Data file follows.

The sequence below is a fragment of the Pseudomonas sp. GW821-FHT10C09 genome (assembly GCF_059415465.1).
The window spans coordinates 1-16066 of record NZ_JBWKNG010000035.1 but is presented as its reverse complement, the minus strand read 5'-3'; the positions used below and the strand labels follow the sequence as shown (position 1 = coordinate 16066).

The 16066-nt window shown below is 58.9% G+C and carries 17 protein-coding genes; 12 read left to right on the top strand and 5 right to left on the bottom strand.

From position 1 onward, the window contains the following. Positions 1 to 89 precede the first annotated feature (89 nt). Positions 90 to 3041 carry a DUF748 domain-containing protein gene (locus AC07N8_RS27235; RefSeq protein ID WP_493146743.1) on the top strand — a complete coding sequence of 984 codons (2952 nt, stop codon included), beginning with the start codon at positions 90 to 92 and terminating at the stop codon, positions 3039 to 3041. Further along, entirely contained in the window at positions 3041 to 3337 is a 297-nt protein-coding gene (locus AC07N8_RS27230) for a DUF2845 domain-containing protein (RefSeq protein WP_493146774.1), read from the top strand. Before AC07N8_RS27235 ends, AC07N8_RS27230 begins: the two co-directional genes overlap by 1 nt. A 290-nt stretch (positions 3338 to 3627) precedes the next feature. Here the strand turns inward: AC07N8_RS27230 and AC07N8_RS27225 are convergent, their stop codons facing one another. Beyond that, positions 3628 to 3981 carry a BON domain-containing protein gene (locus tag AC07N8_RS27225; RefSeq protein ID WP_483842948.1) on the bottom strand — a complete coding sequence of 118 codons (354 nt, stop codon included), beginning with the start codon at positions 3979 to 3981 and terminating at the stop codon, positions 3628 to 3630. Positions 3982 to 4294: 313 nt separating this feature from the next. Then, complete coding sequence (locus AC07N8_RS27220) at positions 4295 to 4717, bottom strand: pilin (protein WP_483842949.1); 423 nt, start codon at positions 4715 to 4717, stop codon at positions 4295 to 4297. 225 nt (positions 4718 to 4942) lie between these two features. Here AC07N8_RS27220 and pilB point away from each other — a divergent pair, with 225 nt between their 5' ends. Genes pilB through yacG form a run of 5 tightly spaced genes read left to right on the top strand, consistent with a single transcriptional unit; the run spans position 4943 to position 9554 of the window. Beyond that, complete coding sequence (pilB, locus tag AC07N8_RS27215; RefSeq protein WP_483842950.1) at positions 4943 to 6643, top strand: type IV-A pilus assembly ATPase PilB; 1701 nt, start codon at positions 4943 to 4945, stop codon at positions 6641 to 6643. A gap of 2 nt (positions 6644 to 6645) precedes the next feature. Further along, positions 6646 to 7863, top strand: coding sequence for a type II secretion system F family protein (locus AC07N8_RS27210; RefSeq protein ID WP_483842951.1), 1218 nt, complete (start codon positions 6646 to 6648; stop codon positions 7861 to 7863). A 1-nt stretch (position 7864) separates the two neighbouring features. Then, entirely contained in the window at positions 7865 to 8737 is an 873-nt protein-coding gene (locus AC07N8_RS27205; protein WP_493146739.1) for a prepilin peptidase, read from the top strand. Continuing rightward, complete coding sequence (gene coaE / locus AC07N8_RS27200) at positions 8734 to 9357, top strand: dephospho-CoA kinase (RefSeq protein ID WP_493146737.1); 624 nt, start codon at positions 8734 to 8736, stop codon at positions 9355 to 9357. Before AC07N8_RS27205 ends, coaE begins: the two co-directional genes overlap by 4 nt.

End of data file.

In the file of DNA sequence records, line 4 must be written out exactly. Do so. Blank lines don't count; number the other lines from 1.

From position 1 onward, the window contains the following. Positions 1 to 89 precede the first annotated feature (89 nt). Positions 90 to 3041 carry a DUF748 domain-containing protein gene (locus AC07N8_RS27235; RefSeq protein ID WP_493146743.1) on the top strand — a complete coding sequence of 984 codons (2952 nt, stop codon included), beginning with the start codon at positions 90 to 92 and terminating at the stop codon, positions 3039 to 3041. Further along, entirely contained in the window at positions 3041 to 3337 is a 297-nt protein-coding gene (locus AC07N8_RS27230) for a DUF2845 domain-containing protein (RefSeq protein WP_493146774.1), read from the top strand. Before AC07N8_RS27235 ends, AC07N8_RS27230 begins: the two co-directional genes overlap by 1 nt. A 290-nt stretch (positions 3338 to 3627) precedes the next feature. Here the strand turns inward: AC07N8_RS27230 and AC07N8_RS27225 are convergent, their stop codons facing one another. Beyond that, positions 3628 to 3981 carry a BON domain-containing protein gene (locus tag AC07N8_RS27225; RefSeq protein ID WP_483842948.1) on the bottom strand — a complete coding sequence of 118 codons (354 nt, stop codon included), beginning with the start codon at positions 3979 to 3981 and terminating at the stop codon, positions 3628 to 3630. Positions 3982 to 4294: 313 nt separating this feature from the next. Then, complete coding sequence (locus AC07N8_RS27220) at positions 4295 to 4717, bottom strand: pilin (protein WP_483842949.1); 423 nt, start codon at positions 4715 to 4717, stop codon at positions 4295 to 4297. 225 nt (positions 4718 to 4942) lie between these two features. Here AC07N8_RS27220 and pilB point away from each other — a divergent pair, with 225 nt between their 5' ends. Genes pilB through yacG form a run of 5 tightly spaced genes read left to right on the top strand, consistent with a single transcriptional unit; the run spans position 4943 to position 9554 of the window. Beyond that, complete coding sequence (pilB, locus tag AC07N8_RS27215; RefSeq protein WP_483842950.1) at positions 4943 to 6643, top strand: type IV-A pilus assembly ATPase PilB; 1701 nt, start codon at positions 4943 to 4945, stop codon at positions 6641 to 6643. A gap of 2 nt (positions 6644 to 6645) precedes the next feature. Further along, positions 6646 to 7863, top strand: coding sequence for a type II secretion system F family protein (locus AC07N8_RS27210; RefSeq protein ID WP_483842951.1), 1218 nt, complete (start codon positions 6646 to 6648; stop codon positions 7861 to 7863). A 1-nt stretch (position 7864) separates the two neighbouring features. Then, entirely contained in the window at positions 7865 to 8737 is an 873-nt protein-coding gene (locus AC07N8_RS27205; protein WP_493146739.1) for a prepilin peptidase, read from the top strand. Continuing rightward, complete coding sequence (gene coaE / locus AC07N8_RS27200) at positions 8734 to 9357, top strand: dephospho-CoA kinase (RefSeq protein ID WP_493146737.1); 624 nt, start codon at positions 8734 to 8736, stop codon at positions 9355 to 9357. Before AC07N8_RS27205 ends, coaE begins: the two co-directional genes overlap by 4 nt.